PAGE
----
Gross helps young vandals understand the hurt a swastika causes
For many years, Holocaust survivor Fred Gross has been sharing his family’s story with various groups around the Louisville area, and even in other states. It is always an emotional experience, and he hopes people learn tolerance and understanding from his story. Recently he was asked to tell his story to a very different, very small group for a very specific reason.
It started when Gross received a call from Jewish Community Relations Council Director Matt Goldberg. Goldberg had been contacted by Restorative Justice Louisville, an organization that works with youth who have had run ins with the law to find ways to work with the young offenders to find alternative punishments that help them understand the harm they caused and to set new, positive paths.
Restorative Justice was looking for a Holocaust survivor who would be willing to talk to three middle school students who had defaced their school building with profanity and a swastika and help the youngsters understand the hurt the swastika causes others. It was made clear that the students had to pay restitution to repair the damage they caused.
Gross agreed to talk with them and each came to the meeting accompanied by a responsible adult. A representative of Restorative Justice facilitated the discussion.
Before sharing his story, Gross wanted to know why the students had done what they did and if they understood what the swastika was. One student, acting as spokesperson for the group, said they did what they did because they were discouraged with school and the teacher didn’t understand their needs.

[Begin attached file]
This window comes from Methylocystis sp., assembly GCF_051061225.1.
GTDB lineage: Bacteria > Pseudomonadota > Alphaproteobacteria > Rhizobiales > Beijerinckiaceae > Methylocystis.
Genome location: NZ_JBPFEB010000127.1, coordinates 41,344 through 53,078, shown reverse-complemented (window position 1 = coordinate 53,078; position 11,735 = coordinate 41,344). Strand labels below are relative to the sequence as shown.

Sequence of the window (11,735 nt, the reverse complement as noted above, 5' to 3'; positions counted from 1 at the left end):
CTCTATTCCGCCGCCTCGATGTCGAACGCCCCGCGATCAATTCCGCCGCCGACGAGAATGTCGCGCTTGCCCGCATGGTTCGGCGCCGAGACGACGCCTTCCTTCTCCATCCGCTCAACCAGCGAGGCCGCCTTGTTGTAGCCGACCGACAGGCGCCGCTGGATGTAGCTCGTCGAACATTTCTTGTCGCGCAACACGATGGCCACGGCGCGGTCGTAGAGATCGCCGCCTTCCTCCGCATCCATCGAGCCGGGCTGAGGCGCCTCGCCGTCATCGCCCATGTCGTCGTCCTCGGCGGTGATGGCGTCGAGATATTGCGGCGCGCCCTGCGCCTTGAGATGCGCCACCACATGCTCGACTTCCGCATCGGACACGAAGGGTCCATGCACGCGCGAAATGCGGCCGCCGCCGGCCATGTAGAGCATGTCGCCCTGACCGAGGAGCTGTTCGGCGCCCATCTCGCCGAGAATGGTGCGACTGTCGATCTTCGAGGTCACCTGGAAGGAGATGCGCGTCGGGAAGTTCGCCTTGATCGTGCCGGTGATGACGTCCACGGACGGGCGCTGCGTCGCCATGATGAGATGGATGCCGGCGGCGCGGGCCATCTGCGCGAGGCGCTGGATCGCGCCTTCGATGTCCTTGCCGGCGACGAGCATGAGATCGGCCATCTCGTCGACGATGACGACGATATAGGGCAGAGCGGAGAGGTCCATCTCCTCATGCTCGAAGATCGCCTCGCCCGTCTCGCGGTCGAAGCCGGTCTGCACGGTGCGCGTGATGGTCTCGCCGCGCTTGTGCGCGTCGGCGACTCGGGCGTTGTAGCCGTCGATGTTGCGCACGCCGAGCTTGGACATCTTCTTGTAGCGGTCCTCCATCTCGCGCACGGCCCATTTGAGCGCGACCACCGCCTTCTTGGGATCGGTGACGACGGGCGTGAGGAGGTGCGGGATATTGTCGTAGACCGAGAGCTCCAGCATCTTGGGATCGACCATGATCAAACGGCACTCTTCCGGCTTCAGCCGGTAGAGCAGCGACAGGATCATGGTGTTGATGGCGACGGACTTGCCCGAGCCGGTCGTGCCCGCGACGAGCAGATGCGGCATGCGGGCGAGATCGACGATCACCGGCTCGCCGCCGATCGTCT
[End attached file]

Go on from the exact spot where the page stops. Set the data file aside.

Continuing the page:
At the time, they didn’t really know what the swastika was. It was just something they had seen on television. Since then, they had learned the history of the symbol and what it stood for.
Then it was Gross’ turn. For two hours, he spoke with them, sharing the story of his family’s flight and terror his mother felt whenever she saw the swastika. At the end of their meeting, Gross gave each student an autographed copy of his book, One Step Ahead of Hitler, with the understanding that each would read it and, upon completion, write a reflection. All three complied.
“The intervention was helpful,” Gross observed. “When you read their comments, they were apologetic. They learned the meaning of compassion and empathy.”
“It was an experience for me as well,” he added. “I felt that I was undertaking a challenge, which was to educate them and not simply to make them understand what I went through and what they did, but to feel it in their guts.”